My daughter will be a high school junior this year, which means the college planning process is now in full swing. It’s been about eight years since her brother traveled down this path, so although I am familiar with what’s to come, a few things have certainly changed. When my son was researching schools, he didn’t have Pinterest or Twitter to connect with admissions officers or current students. I don’t even remember him using Facebook as part of his college search process. He still relied heavily on marketing materials that were mailed to our home, or those he picked up at local college fairs, to help him make a decision. Now, social media has become a major player in the college planning process.
The influx of available information can be both a blessing and a burden. My daughter can easily connect with others who have similar ideals and goals, but it seems to have heightened competition among her peers. I find that even her friend’s parents are now more aware of what other students are doing, making them push even harder to keep their kids at the front of the pack. Every day, there’s some post about what grades or test scores they need to achieve in order to be accepted into college. The news about student loan debt doesn’t help, either. It’s enough to make any parent worry about their child’s future, or worse, turn them into one of those dreaded helicopter parents.
The college admission process is overwhelming enough for students without having to deal with psychotic parents. If your child is getting ready to go to college in the next year or two, here are a few tips on how you can help without adding any additional stress to the situation.
1. Remember, It’s Not About You
It can be hard to step back and not impart your wisdom from your days at college, but remember this journey is not about you. Resist the temptation to push your child into applying to your alma mater or to colleges you think should be on her list. Instead, listen to what your child has to say and encourage her to pursue colleges that are right for her. Another thing to avoid is making comparisons, such as, ‘I hear your friend Jennifer is applying to Yale. Her GPA is lower than yours, you should apply, too.’ Every child is different, so what works for one may not work for another.
2. Discuss Money Early
If you know that you will not be able to contribute much money to your child’s college education or you are only willing to pay up to a certain amount, let her know that now and not at graduation. Although you should never discourage your child from applying to a college based on tuition prices (financial aid and scholarships can often level the field), she does need to know that some of her choices may require extra work on her part. Try to avoid bribing your child to attend the college you like by offering to pay more for that school, as it may not be the best choice for her (remember tip #1?).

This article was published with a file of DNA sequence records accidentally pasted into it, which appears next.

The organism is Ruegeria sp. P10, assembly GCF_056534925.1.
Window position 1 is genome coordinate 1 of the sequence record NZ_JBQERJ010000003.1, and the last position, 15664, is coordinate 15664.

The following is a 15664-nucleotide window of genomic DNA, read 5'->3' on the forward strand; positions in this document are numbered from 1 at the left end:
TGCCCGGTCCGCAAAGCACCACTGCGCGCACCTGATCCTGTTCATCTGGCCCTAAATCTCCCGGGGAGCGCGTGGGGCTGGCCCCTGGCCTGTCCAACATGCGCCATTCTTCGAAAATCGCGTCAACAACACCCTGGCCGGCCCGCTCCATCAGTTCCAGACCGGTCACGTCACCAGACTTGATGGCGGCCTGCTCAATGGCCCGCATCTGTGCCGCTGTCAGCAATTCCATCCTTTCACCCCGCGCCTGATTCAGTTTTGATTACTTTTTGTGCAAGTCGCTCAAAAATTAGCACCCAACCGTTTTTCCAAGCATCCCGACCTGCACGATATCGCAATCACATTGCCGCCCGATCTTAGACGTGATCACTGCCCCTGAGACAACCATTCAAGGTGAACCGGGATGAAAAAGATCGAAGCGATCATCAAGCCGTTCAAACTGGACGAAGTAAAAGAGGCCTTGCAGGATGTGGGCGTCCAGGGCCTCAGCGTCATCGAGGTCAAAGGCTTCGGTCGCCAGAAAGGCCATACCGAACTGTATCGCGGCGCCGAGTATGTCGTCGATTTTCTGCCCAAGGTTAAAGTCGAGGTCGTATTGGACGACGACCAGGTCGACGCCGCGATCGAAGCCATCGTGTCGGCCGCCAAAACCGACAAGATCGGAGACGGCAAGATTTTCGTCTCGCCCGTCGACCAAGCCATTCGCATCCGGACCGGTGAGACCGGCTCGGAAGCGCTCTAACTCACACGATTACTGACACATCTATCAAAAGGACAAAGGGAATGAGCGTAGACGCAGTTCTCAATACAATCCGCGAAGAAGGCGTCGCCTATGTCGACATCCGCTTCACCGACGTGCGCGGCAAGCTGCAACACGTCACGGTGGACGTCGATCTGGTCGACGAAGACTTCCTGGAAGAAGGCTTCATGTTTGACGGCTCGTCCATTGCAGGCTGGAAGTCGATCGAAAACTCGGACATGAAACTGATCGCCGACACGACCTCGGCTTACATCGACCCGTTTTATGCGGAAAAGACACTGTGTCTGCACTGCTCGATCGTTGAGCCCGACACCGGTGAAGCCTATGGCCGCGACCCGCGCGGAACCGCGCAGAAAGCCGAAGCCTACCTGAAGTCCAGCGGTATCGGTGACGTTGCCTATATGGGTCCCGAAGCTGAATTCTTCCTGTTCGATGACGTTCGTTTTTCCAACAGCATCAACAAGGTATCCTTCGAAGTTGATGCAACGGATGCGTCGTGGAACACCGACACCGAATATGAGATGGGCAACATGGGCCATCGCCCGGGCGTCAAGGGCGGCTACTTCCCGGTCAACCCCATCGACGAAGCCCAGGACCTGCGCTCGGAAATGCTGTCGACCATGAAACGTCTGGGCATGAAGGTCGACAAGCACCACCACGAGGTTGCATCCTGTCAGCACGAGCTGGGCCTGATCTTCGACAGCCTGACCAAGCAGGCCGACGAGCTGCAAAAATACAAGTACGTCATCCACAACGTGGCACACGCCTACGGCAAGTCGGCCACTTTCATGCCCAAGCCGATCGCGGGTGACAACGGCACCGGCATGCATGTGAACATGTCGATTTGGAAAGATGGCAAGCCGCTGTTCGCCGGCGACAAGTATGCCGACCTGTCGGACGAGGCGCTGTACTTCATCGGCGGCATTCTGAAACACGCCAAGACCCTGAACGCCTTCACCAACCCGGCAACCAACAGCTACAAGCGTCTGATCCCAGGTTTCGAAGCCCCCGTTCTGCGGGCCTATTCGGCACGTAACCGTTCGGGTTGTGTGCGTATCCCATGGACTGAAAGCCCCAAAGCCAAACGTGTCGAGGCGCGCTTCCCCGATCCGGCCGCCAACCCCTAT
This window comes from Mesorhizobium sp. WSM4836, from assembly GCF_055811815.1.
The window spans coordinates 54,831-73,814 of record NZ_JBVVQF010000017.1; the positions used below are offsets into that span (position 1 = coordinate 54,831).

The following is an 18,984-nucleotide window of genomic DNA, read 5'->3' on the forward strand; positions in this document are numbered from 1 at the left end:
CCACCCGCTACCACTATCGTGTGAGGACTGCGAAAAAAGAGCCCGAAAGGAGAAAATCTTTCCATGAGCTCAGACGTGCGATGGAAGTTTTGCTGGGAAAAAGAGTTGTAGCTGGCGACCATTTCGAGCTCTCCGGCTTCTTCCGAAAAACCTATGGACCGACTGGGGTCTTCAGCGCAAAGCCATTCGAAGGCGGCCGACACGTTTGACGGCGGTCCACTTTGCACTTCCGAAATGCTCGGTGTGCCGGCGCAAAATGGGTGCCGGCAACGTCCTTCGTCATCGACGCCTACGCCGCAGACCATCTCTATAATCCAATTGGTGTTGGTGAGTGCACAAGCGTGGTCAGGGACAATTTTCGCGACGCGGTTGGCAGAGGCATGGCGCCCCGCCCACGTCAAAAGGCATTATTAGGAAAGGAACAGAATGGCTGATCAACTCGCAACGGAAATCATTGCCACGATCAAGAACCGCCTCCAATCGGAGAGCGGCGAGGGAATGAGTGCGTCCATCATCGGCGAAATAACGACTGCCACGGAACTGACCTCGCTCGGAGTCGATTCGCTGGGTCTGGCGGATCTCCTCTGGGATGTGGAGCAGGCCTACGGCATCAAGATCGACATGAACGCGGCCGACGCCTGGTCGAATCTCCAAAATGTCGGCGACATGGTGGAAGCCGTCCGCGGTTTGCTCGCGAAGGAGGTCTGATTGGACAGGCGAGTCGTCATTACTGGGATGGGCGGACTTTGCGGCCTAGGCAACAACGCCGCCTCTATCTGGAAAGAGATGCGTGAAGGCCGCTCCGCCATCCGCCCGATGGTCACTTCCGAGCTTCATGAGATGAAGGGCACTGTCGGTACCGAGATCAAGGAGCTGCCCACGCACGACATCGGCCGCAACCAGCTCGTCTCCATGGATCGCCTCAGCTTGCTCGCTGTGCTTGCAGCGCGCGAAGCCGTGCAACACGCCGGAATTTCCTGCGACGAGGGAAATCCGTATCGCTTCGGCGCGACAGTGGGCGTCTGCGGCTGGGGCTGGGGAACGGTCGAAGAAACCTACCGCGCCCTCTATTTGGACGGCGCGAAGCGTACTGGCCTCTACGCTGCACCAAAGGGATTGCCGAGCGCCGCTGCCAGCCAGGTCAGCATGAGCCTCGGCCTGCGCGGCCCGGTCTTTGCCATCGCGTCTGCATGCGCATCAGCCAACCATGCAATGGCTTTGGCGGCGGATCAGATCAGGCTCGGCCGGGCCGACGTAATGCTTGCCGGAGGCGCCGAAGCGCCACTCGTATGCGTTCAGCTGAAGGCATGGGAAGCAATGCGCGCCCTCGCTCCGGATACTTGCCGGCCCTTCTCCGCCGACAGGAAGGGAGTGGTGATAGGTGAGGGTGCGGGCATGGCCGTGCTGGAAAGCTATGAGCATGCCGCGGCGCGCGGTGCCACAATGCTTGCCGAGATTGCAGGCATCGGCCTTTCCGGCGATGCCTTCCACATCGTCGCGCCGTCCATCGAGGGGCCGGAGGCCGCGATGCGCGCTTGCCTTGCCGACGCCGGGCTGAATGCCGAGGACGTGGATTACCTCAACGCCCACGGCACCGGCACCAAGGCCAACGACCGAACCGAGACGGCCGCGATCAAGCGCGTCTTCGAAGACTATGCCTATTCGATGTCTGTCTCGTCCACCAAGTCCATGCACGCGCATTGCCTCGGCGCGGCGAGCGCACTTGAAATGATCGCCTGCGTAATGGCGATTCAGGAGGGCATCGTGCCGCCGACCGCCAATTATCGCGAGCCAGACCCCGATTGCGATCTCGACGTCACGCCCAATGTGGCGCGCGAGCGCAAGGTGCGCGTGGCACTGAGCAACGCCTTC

3. Learn About the Process
As I stated earlier, things have changed quite a bit since we were in school. It’s a good idea for you to brush up on the college admissions process. Visit a few college websites to see what documentation and other items are required for admission, research the upcoming college entrance exam testing dates, review the Common Application and the new essay prompts, and find out how to schedule a campus visit. You can learn a lot from following a few college blogs or Twitter accounts, too. The more you know, the more you’ll be able to help when your child has questions.
4. Offer to Help
Notice that I did not say, ‘Help your child.’ Do not assume that your child wants or needs your help during this process. Some are very self-sufficient and want to handle everything on their own, which is totally fine. Some, however, may actually welcome your help. In the meantime, you can help to lighten the load in little ways. For example, you can organize folders for each college application and include a ‘to-do’ list for outstanding items. You can also register her for the ACT or SAT (Scholastic Aptitude Test) and complete basic information on her college applications, such as contact information. I also put together a college calendar for my daughter with important dates that she could post on her bedroom wall. It included reminders about scholarship deadlines, test dates and upcoming college visits. The point is to ask your child how much or how little she wants you to be involved.
Most importantly, trust that you have provided your child with a good foundation and that she has the tools she needs to make the best decisions. It can be difficult letting go and handing over the reins to your child, but eventually she will need to learn to be on her own. Hovering over her or taking away her freedom to choose her own college will not help her to become a successful and independent student. It’s perfectly fine to have a discussion about why she chose a certain college or how she plans to pay for her expenses, but resist the urge to lecture; she will have enough stress at school and from her peers. By following these simple suggestions, you’ll keep the lines of communication open and allow your child to blossom into a healthy, happy college student.
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